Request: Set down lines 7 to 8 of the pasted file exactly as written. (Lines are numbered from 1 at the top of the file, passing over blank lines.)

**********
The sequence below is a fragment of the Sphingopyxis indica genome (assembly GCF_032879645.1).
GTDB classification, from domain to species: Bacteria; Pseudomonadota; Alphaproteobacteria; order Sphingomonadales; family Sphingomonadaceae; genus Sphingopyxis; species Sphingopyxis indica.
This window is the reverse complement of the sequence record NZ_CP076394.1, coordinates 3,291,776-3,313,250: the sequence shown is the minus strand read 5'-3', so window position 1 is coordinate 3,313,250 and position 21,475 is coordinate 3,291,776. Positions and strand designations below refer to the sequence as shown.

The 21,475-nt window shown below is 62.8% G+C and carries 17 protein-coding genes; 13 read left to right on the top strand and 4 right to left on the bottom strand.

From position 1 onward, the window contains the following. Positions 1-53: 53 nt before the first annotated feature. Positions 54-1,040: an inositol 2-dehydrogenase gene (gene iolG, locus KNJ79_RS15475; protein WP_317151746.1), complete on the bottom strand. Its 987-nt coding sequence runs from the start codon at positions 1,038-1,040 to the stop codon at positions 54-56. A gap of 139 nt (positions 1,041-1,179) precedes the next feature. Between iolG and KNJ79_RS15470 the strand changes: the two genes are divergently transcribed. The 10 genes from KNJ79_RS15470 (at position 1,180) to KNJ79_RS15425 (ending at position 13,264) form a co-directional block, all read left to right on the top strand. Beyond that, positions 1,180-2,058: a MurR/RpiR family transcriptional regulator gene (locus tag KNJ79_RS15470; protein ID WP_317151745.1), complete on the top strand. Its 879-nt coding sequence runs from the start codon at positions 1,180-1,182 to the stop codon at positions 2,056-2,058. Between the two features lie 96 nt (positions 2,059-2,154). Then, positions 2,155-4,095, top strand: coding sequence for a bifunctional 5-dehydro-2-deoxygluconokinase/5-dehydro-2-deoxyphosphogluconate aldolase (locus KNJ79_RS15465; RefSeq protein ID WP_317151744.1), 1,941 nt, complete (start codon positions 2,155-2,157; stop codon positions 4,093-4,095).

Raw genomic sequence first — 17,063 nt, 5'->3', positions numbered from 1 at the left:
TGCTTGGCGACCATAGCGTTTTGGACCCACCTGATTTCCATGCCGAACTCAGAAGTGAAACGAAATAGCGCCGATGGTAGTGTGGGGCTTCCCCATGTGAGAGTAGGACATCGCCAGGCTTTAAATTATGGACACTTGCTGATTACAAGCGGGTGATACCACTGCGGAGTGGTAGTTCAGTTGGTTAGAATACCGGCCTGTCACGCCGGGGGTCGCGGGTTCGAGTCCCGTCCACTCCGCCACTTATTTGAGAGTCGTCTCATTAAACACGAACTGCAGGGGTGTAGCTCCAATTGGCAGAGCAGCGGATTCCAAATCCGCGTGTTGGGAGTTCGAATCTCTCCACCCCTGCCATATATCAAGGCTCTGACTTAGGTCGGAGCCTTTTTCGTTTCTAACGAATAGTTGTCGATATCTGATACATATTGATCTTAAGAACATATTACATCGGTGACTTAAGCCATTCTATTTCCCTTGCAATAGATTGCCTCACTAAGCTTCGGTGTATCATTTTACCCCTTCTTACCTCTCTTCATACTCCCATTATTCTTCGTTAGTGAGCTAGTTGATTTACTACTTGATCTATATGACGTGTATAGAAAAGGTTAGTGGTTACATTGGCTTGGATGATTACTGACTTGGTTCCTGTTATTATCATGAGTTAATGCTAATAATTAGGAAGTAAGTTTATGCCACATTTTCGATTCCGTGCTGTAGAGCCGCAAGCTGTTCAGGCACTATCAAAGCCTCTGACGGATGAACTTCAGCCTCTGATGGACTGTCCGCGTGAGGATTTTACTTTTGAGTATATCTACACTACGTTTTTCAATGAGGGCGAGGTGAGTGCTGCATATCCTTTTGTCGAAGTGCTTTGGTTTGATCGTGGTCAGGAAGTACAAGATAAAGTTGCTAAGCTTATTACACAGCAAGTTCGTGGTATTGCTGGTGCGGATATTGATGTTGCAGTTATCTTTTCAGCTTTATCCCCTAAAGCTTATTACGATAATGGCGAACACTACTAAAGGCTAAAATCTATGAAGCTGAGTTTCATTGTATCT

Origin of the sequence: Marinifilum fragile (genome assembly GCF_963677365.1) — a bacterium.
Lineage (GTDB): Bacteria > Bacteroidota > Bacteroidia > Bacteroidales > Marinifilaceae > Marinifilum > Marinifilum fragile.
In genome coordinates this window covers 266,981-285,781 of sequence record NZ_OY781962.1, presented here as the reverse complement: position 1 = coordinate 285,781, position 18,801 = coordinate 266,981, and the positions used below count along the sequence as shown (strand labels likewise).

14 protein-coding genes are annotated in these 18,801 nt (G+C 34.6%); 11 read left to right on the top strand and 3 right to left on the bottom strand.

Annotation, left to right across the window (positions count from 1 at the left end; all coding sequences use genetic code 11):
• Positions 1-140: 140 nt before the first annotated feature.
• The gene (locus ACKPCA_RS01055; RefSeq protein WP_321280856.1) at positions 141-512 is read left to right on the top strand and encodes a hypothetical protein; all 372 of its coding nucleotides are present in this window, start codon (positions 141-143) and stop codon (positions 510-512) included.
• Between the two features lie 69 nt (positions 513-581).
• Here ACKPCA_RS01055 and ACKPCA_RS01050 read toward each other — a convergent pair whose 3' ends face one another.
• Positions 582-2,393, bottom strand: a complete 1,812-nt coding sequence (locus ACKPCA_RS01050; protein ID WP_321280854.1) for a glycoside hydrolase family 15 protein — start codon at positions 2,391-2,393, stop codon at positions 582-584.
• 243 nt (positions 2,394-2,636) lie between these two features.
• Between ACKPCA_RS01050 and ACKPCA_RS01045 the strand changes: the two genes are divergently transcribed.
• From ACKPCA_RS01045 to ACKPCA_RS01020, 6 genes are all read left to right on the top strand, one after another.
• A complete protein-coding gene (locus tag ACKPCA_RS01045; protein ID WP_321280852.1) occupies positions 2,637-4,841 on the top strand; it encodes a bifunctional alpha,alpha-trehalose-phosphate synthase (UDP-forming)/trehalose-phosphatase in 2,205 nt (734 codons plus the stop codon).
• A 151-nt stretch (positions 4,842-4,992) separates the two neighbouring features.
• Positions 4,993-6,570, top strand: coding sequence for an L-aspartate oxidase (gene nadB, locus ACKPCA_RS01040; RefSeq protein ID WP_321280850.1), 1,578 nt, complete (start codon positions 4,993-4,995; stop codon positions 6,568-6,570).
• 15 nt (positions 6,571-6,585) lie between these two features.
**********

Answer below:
TGCTTGGCGACCATAGCGTTTTGGACCCACCTGATTTCCATGCCGAACTCAGAAGTGAAACGAAATAGCGCCGATGGTAGTGTGGGGCTTCCCCATGTGAGAGTAGGACATCGCCAGGCTTTAAATTATGGACACTTGCTGATTACAAGCGGGTGATACCACTGCGGAGTGGTAGTTCAGTTGGTTAGAATACCGGCCTGTCACGCCGGGGGTCGCGGGTTCGAGTCCCGTCCACTCCGCCACTTATTTGAGAGTCGTCTCATTAAACACGAACTGCAGGGGTGTAGCTCCAATTGGCAGAGCAGCGGATTCCAAATCCGCGTGTTGGGAGTTCGAATCTCTCCACCCCTGCCATATATCAAGGCTCTGACTTAGGTCGGAGCCTTTTTCGTTTCTAACGAATAGTTGTCGATATCTGATACATATTGATCTTAAGAACATATTACATCGGTGACTTAAGCCATTCTATTTCCCTTGCAATAGATTGCCTCACTAAGCTTCGGTGTATCATTTTACCCCTTCTTACCTCTCTTCATACTCCCATTATTCTTCGTTAGTGAGCTAGTTGATTTACTACTTGATCTATATGACGTGTATAGAAAAGGTTAGTGGTTACATTGGCTTGGATGATTACTGACTTGGTTCCTGTTATTATCATGAGTTAATGCTAATAATTAGGAAGTAAGTTTATGCCACATTTTCGATTCCGTGCTGTAGAGCCGCAAGCTGTTCAGGCACTATCAAAGCCTCTGACGGATGAACTTCAGCCTCTGATGGACTGTCCGCGTGAGGATTTTACTTTTGAGTATATCTACACTACGTTTTTCAATGAGGGCGAGGTGAGTGCTGCATATCCTTTTGTCGAAGTGCTTTGGTTTGATCGTGGTCAGGAAGTACAAGATAAAGTTGCTAAGCTTATTACACAGCAAGTTCGTGGTATTGCTGGTGCGGATATTGATGTTGCAGTTATCTTTTCAGCTTTATCCCCTAAAGCTTATTACGATAATGGCGAACACTACTAAAGGCTAAAATCTATGAAGCTGAGTTTCATTGTATCT

Origin of the sequence: Marinifilum fragile (genome assembly GCF_963677365.1) — a bacterium.